BlackBerry 10 devices are probably dead

BlackBerry has stopped producing BlackBerry 10 hardware as the company focuses on a more secure Android.

Credit: BlackBerry

While the BlackBerry 10 operating system will live on for at least a couple more years, we’ve likely seen the last of its hardware.

Speaking to Gulf News and The National—two English-language newspapers published in United Arab Emirates—BlackBerry CEO and Executive Chairman John Chen said the company has stopped producing BlackBerry 10 smartphones. The company is now focusing on its Android phones, with the goal of being the “most secure Android smartphone for the enterprise,” Chen told Gulf News.

BlackBerry released its first Android handset—the $700 BlackBerry Priv—last fall, and is planning a pair of midrange Android phones for 2016. Meanwhile, the status of BlackBerry 10 has been ambiguous. In January, Chen wrote a letter saying he was committed to the operating system, but also told CNET that the company was not investing in new BlackBerry 10 hardware this year.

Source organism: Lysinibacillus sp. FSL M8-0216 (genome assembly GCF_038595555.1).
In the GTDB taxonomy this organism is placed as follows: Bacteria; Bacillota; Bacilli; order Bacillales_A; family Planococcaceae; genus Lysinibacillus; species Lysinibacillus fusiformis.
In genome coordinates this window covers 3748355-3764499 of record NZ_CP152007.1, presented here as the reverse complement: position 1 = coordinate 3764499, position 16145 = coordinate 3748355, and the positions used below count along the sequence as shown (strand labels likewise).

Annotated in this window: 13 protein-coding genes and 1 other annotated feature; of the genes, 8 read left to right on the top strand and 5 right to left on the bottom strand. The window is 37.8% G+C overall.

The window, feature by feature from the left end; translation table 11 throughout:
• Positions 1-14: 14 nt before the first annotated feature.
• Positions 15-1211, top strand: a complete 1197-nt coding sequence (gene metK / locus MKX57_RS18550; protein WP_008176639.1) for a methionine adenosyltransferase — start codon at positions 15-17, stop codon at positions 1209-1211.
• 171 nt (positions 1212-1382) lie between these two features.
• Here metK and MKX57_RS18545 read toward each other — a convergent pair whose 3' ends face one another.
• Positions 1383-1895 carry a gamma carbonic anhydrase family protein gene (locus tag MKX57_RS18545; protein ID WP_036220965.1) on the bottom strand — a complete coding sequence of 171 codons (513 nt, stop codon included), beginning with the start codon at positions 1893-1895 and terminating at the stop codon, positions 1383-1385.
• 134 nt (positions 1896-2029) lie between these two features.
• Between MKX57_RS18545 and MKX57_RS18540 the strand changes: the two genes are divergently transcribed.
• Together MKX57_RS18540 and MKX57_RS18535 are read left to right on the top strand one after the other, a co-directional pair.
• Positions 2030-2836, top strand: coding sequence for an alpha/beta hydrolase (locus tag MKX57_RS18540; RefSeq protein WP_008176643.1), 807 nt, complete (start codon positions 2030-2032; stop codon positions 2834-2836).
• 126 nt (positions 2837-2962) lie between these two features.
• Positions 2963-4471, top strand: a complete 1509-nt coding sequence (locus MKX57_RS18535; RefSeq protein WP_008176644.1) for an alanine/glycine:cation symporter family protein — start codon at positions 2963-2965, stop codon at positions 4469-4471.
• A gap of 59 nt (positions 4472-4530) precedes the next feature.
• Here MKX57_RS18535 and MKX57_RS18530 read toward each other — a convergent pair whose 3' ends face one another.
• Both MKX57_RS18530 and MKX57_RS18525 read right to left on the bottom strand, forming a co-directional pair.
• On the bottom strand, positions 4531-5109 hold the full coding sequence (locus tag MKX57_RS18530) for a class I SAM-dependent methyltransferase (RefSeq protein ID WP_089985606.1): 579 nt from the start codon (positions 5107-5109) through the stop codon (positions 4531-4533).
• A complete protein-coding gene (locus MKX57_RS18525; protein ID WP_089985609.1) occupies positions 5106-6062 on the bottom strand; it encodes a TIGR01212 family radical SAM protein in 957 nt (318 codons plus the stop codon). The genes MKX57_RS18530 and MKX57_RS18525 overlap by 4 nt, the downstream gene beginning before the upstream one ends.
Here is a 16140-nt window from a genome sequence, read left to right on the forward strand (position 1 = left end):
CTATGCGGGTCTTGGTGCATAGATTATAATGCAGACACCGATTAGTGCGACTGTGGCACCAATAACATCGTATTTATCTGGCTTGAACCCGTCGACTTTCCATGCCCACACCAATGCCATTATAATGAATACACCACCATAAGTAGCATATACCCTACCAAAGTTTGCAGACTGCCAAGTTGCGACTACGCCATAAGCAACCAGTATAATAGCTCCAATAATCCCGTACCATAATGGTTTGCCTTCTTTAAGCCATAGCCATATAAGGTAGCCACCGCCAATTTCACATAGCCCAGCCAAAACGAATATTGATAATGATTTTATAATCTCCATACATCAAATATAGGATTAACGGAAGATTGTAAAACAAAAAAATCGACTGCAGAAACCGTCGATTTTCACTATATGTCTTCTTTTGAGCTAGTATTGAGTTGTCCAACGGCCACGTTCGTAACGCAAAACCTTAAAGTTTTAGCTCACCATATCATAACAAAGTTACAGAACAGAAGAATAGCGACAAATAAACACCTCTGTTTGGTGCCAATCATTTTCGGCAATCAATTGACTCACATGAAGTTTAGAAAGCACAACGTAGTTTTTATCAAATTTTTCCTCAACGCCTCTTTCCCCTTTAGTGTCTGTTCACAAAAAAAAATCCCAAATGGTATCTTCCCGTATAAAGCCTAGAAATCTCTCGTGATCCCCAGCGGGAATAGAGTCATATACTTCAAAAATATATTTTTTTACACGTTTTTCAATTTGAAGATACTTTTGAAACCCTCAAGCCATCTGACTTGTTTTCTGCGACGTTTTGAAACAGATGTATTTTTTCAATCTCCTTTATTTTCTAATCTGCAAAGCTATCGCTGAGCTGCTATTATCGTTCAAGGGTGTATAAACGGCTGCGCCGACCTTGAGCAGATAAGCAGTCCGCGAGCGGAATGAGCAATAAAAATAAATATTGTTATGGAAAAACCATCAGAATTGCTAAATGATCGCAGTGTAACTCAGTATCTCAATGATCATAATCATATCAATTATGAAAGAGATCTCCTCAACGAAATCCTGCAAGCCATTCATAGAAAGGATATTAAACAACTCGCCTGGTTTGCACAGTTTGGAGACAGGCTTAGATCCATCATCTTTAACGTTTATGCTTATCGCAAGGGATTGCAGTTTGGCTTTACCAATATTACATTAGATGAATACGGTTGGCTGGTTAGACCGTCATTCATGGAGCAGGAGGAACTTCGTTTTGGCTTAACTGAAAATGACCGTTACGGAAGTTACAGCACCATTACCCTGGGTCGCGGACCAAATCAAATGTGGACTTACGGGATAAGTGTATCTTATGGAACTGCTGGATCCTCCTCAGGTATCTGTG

Chen’s latest interviews paint a clearer picture. “We will support BB10 for minimum two more years as a lot of governments are using it, such as Canada, the U.S., Germany, and UK,” Chen told Gulf News, noting that two more software updates are coming this year and by next April. At that point, BlackBerry will reassess the situation based on how secure its Android software has become.

“If we can make Android phone as secure as Blackberry 10, which will be difficult, but if we can make it then the two lines will merge,” Chen said. “If it doesn’t, then I have to look for an answer to the customer.”

Why this matters: Chen’s comments leave open just the slightest possibility that BlackBerry 10 phones could reemerge, but only if the platform remains more secure than Android in a couple of years, and if governments are still using it. BlackBerry 10 hardware isn’t quite dead, but its survival seems like a longshot with the company fully invested in making Android a better alternative. Either way, BlackBerry 10’s relevance outside of ultra-niche business cases expired long ago, as the platform lacks the support of major app makers like Facebook.

This story, "BlackBerry 10 devices are probably dead" was originally published by PCWorld.

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